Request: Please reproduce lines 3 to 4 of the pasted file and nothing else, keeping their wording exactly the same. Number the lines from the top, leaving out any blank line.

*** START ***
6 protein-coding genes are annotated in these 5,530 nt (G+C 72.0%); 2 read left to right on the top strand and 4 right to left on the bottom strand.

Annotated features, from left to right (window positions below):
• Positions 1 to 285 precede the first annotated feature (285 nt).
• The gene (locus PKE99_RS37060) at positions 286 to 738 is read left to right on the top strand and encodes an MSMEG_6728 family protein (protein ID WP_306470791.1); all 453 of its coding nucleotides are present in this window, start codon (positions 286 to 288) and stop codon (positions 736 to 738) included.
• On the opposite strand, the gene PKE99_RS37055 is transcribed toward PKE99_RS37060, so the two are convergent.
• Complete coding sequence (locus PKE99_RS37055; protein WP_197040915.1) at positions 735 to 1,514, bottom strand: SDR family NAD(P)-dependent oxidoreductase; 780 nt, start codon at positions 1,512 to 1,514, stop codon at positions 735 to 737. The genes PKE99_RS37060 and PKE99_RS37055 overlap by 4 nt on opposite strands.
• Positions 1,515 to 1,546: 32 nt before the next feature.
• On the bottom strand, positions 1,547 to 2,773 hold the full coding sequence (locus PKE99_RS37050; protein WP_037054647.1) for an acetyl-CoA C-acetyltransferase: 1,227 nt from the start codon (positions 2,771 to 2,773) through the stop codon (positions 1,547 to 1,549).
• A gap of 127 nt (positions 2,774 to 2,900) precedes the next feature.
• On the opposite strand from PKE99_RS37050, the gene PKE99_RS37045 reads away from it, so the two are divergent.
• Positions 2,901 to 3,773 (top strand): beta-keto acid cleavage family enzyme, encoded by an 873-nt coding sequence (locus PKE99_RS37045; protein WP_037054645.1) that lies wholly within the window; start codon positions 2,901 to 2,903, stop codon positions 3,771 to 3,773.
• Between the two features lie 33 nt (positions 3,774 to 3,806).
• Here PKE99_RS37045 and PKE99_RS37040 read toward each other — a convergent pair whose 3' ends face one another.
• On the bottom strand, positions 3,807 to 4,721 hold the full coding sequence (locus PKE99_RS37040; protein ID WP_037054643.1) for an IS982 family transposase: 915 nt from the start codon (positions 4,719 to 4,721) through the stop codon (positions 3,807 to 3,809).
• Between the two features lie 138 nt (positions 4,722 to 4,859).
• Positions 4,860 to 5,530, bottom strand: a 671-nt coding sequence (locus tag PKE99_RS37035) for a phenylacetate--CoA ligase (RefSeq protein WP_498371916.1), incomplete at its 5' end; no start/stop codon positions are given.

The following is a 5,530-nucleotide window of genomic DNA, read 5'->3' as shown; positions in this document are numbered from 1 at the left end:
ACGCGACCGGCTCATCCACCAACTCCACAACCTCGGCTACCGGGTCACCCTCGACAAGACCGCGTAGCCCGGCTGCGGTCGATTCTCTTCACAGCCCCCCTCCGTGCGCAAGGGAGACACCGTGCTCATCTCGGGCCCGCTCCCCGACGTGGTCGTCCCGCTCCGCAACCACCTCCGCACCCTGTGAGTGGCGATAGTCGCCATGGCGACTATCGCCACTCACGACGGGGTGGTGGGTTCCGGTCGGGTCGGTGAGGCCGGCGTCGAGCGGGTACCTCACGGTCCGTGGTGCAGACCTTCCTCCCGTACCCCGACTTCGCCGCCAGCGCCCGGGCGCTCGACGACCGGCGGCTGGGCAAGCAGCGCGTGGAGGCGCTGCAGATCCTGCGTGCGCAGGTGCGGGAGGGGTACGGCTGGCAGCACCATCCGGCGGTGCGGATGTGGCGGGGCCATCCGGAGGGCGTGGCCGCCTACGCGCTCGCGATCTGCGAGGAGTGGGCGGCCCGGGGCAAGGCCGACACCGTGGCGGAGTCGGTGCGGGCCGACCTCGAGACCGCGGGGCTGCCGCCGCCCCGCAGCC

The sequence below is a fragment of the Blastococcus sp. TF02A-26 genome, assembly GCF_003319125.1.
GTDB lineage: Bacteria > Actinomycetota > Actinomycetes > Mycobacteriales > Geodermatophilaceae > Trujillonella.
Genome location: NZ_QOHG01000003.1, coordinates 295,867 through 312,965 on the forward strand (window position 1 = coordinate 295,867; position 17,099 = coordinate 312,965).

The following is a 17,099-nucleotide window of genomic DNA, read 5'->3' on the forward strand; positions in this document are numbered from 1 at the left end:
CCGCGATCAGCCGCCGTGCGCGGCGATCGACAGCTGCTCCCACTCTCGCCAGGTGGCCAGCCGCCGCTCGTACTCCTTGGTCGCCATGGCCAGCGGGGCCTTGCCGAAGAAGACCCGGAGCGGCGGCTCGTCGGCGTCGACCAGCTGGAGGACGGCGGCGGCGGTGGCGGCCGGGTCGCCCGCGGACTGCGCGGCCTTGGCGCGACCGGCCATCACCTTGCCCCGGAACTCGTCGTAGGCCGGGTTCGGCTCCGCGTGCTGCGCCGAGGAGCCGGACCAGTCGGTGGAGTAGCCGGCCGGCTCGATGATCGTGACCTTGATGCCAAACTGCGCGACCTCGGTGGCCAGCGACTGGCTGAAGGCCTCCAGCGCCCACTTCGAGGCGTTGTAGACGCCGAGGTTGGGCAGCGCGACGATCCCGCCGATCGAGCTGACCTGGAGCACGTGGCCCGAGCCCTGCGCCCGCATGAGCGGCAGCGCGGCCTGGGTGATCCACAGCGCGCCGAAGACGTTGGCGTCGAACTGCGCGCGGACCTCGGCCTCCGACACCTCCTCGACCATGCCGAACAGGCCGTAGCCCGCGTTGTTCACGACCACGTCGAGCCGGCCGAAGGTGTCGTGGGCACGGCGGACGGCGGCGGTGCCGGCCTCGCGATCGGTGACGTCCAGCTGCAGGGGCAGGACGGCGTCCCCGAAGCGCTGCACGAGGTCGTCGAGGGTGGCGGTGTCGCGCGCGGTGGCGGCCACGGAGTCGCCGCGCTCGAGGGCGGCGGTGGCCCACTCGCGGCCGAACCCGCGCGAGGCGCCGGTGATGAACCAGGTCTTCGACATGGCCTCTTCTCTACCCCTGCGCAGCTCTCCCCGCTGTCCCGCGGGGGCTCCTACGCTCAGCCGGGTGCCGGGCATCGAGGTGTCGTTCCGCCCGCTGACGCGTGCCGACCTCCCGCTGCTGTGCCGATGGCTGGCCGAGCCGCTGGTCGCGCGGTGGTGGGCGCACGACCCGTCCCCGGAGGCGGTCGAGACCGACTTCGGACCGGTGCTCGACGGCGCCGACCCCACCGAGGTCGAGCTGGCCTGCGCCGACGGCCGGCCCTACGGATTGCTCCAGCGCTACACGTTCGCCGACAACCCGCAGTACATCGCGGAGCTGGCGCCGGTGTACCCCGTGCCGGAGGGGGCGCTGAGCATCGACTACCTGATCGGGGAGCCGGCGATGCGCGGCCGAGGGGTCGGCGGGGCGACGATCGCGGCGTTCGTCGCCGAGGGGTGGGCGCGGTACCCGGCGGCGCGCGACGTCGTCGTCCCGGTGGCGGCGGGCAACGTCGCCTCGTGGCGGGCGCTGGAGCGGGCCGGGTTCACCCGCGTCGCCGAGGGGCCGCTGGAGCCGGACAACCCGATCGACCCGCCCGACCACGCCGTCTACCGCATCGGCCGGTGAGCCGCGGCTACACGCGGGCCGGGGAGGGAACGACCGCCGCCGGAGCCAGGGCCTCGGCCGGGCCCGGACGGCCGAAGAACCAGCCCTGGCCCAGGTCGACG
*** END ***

• Positions 1 to 285 precede the first annotated feature (285 nt).
• The gene (locus PKE99_RS37060) at positions 286 to 738 is read left to right on the top strand and encodes an MSMEG_6728 family protein (protein ID WP_306470791.1); all 453 of its coding nucleotides are present in this window, start codon (positions 286 to 288) and stop codon (positions 736 to 738) included.